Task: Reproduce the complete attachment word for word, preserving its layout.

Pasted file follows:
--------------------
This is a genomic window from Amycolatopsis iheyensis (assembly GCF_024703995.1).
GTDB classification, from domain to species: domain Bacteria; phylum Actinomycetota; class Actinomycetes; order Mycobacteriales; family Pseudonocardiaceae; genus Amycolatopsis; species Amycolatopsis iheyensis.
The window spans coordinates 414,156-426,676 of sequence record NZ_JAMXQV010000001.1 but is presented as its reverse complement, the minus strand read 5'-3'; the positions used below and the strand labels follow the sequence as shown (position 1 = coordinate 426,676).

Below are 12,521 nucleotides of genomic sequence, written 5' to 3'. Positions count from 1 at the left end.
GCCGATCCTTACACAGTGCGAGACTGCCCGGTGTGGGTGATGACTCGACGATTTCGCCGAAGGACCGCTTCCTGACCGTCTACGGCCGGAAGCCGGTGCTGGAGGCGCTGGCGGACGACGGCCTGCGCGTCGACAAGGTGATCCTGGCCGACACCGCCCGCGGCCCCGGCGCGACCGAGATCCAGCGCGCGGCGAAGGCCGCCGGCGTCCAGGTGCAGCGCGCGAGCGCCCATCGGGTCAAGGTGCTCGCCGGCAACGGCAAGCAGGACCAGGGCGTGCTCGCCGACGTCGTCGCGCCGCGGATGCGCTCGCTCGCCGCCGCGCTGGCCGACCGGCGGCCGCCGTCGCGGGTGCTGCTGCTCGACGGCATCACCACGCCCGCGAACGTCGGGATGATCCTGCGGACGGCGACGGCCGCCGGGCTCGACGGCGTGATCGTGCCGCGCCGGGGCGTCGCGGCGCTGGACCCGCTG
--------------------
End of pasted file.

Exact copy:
This is a genomic window from Amycolatopsis iheyensis (assembly GCF_024703995.1).
GTDB classification, from domain to species: domain Bacteria; phylum Actinomycetota; class Actinomycetes; order Mycobacteriales; family Pseudonocardiaceae; genus Amycolatopsis; species Amycolatopsis iheyensis.
The window spans coordinates 414,156-426,676 of sequence record NZ_JAMXQV010000001.1 but is presented as its reverse complement, the minus strand read 5'-3'; the positions used below and the strand labels follow the sequence as shown (position 1 = coordinate 426,676).

Below are 12,521 nucleotides of genomic sequence, written 5' to 3'. Positions count from 1 at the left end.
GCCGATCCTTACACAGTGCGAGACTGCCCGGTGTGGGTGATGACTCGACGATTTCGCCGAAGGACCGCTTCCTGACCGTCTACGGCCGGAAGCCGGTGCTGGAGGCGCTGGCGGACGACGGCCTGCGCGTCGACAAGGTGATCCTGGCCGACACCGCCCGCGGCCCCGGCGCGACCGAGATCCAGCGCGCGGCGAAGGCCGCCGGCGTCCAGGTGCAGCGCGCGAGCGCCCATCGGGTCAAGGTGCTCGCCGGCAACGGCAAGCAGGACCAGGGCGTGCTCGCCGACGTCGTCGCGCCGCGGATGCGCTCGCTCGCCGCCGCGCTGGCCGACCGGCGGCCGCCGTCGCGGGTGCTGCTGCTCGACGGCATCACCACGCCCGCGAACGTCGGGATGATCCTGCGGACGGCGACGGCCGCCGGGCTCGACGGCGTGATCGTGCCGCGCCGGGGCGTCGCGGCGCTGGACCCGCTG